The percentage of grass in legume-grass mixtures should generally be less than 25 – 40%, up to 50% in pastures, because too much grass will lower the protein content of the hay and may require more nitrogen than the legume can supply.
Scientific, educational and practical information on how to grow high quality, productive crops in a sustainable, ecological and economical manner.
Meadow Fescue is becoming increasingly popular as an ingredient of the simpler mixtures because, where choice is limited to one or two grasses, it is one of the most nutritious. It is a slow starter, but very productive; and once established is a heavy cropper. Unfortunately it is not, in my experience, as productive or […]
The greatest virtue of Italian Ryegrass (and in these general terms I include the more recent grasses, Westerwolth’s Ryegrass and New Zealand H.I. strain, Short Rotation Ryegrass) is that it is possible, by planning sowings, to obtain grazing at any time of winter or summer at a predetermined period after sowing.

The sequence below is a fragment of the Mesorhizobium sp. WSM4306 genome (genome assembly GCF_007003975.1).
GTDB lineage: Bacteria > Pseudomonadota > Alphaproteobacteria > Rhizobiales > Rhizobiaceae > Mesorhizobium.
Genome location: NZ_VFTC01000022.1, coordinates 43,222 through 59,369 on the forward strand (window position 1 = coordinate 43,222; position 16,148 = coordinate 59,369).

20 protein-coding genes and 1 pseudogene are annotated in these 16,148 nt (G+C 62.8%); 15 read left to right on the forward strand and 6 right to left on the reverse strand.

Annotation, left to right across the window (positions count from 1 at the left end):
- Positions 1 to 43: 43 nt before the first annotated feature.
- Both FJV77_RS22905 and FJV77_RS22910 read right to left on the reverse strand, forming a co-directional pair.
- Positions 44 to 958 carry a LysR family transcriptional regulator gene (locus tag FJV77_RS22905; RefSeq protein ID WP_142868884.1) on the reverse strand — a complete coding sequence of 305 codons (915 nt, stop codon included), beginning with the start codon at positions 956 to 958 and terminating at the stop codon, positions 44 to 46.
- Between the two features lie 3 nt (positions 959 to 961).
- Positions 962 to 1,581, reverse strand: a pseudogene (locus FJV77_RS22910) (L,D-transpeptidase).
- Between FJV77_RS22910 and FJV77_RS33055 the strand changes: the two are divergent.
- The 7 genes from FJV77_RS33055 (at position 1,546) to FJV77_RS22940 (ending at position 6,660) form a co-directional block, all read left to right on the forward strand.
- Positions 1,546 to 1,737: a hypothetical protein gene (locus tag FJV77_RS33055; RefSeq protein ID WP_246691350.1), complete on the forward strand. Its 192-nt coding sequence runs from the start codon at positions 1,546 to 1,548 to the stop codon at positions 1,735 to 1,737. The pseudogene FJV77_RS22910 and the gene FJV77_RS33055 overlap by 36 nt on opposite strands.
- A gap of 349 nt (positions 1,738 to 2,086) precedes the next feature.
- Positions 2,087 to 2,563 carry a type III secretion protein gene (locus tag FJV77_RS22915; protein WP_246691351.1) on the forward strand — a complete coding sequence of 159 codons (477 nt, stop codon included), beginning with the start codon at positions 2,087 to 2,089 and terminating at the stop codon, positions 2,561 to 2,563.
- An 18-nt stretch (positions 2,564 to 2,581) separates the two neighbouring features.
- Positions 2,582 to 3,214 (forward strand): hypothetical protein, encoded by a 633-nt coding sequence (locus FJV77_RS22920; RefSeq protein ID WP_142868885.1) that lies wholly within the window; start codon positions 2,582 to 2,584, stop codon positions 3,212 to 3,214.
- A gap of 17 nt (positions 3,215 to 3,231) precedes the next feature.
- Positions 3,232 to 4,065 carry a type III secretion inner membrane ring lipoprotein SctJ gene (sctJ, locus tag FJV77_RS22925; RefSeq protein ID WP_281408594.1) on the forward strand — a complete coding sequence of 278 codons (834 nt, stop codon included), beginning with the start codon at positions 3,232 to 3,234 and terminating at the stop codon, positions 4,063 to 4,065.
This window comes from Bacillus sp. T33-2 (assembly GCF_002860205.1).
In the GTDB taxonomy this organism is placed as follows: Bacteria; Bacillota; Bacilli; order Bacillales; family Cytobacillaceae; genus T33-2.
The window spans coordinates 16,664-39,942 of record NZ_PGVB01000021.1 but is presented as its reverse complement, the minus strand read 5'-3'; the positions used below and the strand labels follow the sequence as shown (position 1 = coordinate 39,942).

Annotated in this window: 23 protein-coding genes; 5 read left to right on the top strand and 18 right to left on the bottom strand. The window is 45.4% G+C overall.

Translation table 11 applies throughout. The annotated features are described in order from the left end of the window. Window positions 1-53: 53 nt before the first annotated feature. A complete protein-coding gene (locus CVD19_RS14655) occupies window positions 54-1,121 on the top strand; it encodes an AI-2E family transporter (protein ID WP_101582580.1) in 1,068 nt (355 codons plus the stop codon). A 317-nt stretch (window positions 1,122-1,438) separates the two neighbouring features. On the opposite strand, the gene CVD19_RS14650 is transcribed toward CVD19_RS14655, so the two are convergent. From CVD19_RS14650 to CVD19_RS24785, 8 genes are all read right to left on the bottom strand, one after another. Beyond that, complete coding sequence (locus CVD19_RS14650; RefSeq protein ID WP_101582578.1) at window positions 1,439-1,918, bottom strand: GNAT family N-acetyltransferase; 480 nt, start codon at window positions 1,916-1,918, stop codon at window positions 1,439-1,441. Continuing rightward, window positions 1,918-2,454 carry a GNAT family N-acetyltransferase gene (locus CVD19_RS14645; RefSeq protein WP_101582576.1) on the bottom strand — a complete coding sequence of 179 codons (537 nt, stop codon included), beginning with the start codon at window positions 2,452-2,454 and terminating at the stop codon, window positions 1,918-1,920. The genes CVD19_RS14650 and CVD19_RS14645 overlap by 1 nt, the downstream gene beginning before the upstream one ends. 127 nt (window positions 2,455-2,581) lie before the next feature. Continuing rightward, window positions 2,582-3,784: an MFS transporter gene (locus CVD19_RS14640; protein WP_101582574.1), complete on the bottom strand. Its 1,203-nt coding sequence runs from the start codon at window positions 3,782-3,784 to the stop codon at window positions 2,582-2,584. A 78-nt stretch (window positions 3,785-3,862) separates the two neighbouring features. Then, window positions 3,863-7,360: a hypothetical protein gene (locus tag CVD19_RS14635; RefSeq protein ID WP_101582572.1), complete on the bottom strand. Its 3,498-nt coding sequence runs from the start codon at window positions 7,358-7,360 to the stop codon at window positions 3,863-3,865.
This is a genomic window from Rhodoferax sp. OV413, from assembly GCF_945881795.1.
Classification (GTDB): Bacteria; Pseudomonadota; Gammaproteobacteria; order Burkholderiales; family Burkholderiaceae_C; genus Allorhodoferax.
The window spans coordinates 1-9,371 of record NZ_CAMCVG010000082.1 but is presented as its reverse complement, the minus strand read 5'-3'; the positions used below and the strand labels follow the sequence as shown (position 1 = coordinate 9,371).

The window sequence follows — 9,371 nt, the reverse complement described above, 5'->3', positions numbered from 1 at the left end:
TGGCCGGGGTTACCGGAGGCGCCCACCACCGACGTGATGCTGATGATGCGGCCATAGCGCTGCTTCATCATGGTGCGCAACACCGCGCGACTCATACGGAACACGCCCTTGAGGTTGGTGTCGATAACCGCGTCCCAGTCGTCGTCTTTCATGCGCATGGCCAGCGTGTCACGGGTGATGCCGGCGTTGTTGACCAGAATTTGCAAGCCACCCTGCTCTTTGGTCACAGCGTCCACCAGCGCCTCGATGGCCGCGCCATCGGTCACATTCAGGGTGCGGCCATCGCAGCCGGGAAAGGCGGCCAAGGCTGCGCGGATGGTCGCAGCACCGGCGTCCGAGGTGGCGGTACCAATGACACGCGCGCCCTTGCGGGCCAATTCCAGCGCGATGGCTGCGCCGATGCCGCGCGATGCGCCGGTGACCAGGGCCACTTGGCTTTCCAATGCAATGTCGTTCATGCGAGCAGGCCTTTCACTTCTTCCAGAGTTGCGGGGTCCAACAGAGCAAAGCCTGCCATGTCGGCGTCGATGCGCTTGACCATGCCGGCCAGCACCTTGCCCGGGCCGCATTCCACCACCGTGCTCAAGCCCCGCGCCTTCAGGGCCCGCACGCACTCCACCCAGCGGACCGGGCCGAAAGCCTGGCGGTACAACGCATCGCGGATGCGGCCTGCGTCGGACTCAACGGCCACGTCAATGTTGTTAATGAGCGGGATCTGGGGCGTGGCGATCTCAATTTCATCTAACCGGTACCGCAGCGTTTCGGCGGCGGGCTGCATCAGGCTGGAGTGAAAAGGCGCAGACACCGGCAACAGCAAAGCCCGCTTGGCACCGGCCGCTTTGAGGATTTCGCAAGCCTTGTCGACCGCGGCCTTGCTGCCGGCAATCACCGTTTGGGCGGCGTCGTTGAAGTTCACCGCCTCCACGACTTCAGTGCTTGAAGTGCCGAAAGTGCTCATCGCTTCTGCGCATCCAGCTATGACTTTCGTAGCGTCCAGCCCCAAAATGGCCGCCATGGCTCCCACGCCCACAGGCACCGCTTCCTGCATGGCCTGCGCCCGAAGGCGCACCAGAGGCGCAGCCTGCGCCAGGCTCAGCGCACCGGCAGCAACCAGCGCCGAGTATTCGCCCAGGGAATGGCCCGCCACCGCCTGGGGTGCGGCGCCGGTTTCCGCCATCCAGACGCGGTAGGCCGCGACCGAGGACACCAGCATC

Of the pedigree pasture strains of Cocksfoot I have always found a combination of Aberystwyth S.26 and Aberystwyth S.143 gives the best results and, especially where separate mixtures are used for early grazing, there is no point whatever in including the purely hay strains of Cocksfoot, such as the Danish or the New Zealand strains […]
In making the silage in the field, water to moisten the grass is not always practicable, and molasses, to sweeten it and set in motion desirable ferments, needs water to dilute it.
The place to begin with growing really great alfalfa and other forages is at the beginning—with establishing the stand. If the plants do not get off to a good start, they will likely be sickly, have disease and pest problems, yield poorly, and the stand may die out quickly.